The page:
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The microeconomics of the developmental paradox: on the political economy of food price policy

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  • Barrett, Christopher B.

Abstract

A longstanding puzzle in comparative economics is the 'developmental paradox', the tendency for government support for agriculture to increase with national income and to decrease with the proportion of economic activity and of the population in agriculture. This paper offers a microeconomic explanation for that puzzle. It establishes analytically the microeconomic basis for coalition alignments with respect to food price policy, then numerically simulates the comparative static effects of alternative food policies on coalition structure. A parsimonious household model applied to a heterogeneously endowed society demonstrates how variation in individual welfare effects might beget distinct coalitions in the debate over food price policy and how those policies are inextricably linked to land, population, and technology policies in food agriculture. Moreover, coalition alignments on particular policy debates are path-dependent. In particular, food price policy creates its own political support. © 1999 Elsevier Science B.V. All rights reserved.
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  • Barrett, Christopher B., 1999. "The microeconomics of the developmental paradox: on the political economy of food price policy," Agricultural Economics, Blackwell, vol. 20(2), pages 159-172, March.
  • Handle: RePEc:eee:agecon:v:20:y:1999:i:2:p:159-172
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    1. The Developmental Paradox
      by Marc F. Bellemare in Marc F. Bellemare on 2013-06-05 14:00:12

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    1. Kułyk Piotr, 2012. "The imperfections of a credit market in agriculture," Management, De Gruyter Open, vol. 16(1), pages 250-263, May.
    2. Pieters, Hannah & Swinnen, Johan, 2016. "Trading-off volatility and distortions? Food policy during price spikes," Food Policy, Elsevier, vol. 61(C), pages 27-39.
    3. Khaleque, Khaleque & Suborna, Bubarna & Baqui, Baqui, 2008. "Impact of Social Safety Net Programs In Seasonal Deprivation," MPRA Paper 22045, University Library of Munich, Germany.
    4. Bellemare, Marc F. & Carnes, Nicholas, 2015. "Why do members of congress support agricultural protection?," Food Policy, Elsevier, vol. 50(C), pages 20-34.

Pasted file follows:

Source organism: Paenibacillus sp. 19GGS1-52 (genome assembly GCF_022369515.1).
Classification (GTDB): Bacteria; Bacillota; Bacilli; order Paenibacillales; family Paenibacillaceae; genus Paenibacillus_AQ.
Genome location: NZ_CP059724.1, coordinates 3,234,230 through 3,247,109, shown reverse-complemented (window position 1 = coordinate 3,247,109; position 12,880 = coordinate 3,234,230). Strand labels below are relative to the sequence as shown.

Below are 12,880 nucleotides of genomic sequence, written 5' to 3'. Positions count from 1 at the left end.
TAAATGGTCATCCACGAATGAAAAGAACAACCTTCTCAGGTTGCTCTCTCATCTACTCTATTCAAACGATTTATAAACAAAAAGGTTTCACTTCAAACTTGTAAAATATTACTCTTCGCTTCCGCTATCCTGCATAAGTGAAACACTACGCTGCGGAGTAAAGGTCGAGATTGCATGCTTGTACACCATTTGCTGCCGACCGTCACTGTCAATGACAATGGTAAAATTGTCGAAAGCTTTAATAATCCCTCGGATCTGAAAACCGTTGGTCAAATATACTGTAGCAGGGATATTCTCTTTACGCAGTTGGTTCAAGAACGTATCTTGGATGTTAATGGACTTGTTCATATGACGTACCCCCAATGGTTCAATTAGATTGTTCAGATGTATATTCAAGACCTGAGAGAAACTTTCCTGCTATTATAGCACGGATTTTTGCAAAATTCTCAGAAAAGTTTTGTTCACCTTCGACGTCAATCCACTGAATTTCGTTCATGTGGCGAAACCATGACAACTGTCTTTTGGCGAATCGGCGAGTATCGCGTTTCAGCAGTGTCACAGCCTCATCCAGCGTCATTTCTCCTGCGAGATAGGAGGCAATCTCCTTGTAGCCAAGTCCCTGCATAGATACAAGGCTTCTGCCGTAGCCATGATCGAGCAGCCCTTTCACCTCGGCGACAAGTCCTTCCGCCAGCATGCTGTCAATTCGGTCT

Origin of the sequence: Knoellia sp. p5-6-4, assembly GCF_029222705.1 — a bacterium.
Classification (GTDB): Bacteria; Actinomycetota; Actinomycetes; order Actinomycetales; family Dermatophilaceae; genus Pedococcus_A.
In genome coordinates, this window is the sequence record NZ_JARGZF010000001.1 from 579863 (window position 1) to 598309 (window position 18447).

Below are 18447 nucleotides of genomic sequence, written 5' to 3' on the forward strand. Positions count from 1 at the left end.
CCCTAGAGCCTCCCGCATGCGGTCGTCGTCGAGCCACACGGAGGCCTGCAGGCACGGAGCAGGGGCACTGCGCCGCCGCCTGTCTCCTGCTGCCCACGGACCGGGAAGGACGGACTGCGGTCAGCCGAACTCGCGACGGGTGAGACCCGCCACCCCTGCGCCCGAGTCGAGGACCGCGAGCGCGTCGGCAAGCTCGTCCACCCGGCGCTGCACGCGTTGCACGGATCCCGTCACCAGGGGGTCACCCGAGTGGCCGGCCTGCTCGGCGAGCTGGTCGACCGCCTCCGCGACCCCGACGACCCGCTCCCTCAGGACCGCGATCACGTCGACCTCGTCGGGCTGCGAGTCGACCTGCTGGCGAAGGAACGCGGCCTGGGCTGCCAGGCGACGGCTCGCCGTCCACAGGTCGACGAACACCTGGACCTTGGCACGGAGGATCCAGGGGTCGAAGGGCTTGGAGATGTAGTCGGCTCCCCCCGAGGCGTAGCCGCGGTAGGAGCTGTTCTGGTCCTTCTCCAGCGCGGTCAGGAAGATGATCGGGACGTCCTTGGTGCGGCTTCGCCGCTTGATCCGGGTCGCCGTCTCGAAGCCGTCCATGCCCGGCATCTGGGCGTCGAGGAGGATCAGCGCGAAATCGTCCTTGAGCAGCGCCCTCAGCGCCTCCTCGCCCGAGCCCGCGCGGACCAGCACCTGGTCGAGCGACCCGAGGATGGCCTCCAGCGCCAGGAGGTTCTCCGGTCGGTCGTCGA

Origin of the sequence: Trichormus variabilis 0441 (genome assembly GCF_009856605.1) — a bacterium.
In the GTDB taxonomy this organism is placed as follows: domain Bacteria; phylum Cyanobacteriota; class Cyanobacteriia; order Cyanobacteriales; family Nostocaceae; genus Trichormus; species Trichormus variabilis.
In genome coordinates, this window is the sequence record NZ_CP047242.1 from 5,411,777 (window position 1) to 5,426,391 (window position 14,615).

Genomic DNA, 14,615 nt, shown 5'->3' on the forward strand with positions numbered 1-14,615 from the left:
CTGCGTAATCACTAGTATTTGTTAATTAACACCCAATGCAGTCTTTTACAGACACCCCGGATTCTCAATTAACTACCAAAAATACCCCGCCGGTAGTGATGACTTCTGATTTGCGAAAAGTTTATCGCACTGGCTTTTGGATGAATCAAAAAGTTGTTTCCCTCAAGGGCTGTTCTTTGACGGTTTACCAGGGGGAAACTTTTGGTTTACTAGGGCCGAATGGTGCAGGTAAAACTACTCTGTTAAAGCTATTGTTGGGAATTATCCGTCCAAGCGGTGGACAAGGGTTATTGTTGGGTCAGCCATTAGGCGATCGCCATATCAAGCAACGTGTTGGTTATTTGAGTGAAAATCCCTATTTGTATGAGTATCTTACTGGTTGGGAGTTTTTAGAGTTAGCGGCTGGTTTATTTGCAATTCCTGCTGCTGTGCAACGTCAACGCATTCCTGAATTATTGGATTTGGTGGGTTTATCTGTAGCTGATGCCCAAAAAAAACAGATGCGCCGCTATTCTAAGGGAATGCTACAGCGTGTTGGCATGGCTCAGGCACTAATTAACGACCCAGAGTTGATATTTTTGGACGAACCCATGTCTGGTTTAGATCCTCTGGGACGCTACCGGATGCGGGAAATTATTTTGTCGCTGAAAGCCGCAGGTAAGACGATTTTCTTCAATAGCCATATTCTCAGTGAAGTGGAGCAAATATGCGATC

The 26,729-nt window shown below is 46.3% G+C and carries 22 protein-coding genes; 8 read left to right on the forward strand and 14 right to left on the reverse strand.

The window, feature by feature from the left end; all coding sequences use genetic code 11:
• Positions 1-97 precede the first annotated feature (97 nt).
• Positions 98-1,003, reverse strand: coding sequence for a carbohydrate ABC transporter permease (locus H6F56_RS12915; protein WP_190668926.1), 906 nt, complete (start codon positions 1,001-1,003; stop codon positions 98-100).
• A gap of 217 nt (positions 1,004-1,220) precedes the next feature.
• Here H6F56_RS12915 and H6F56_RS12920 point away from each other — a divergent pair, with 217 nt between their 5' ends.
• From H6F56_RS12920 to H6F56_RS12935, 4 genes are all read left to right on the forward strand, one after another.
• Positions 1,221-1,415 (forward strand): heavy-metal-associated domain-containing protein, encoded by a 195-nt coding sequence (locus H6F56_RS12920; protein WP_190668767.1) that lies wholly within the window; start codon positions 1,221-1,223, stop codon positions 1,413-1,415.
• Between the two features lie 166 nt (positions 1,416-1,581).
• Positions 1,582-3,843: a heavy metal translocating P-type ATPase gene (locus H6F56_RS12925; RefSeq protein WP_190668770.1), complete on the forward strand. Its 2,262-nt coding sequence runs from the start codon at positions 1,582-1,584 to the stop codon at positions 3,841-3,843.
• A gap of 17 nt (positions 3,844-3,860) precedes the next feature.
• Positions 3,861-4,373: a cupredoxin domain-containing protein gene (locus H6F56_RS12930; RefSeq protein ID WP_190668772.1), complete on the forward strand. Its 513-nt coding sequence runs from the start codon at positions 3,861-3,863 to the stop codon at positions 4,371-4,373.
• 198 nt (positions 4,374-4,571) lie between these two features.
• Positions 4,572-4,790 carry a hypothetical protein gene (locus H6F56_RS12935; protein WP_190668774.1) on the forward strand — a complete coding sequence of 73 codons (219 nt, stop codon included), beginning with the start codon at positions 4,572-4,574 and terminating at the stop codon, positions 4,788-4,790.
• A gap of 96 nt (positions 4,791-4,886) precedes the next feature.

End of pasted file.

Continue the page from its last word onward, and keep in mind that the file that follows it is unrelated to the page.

5. Olper, Alessandro, 2007. "Land inequality, government ideology and agricultural protection," Food Policy, Elsevier, vol. 32(1), pages 67-83, February.
    6. Watson, Derrill D. II, 2015. "The Political Economy of Food Price Policy: A Synthesis," 2015 Conference, August 9-14, 2015, Milan, Italy 212714, International Association of Agricultural Economists.
    7. Myers, Robert J., 2006. "On the costs of food price fluctuations in low-income countries," Food Policy, Elsevier, vol. 31(4), pages 288-301, August.
    8. Marc F. Bellemare, 2014. "Comment on "Food Price Spikes, Price Insulation, and Poverty"," NBER Chapters,in: The Economics of Food Price Volatility, pages 339-344 National Bureau of Economic Research, Inc.
    9. McBride, Linden, 2014. "Exploring food commodity price risk preferences among Tanzanian households," 2014 Annual Meeting, July 27-29, 2014, Minneapolis, Minnesota 172437, Agricultural and Applied Economics Association.
    10. Bellemare, Marc F. & Barrett, Christopher B. & Just, David R., 2010. "The Welfare Impacts of Commodity Price Fluctuations: Evidence from Rural Ethiopia," MPRA Paper 24457, University Library of Munich, Germany.
    11. Czyżewski, Andrzej & Grochowska, Reanata & Józwiak, Wojciech & Kosior, Katarzyna & Kułyk, Piotr & Mirkowska, Zofia, 2014. "Development trends in agricultural sector and policies − challenges for the future (Synthesis)," Multiannual Program Reports 206066, Institute of Agricultural and Food Economics - National Research Institute (IAFE-NRI).

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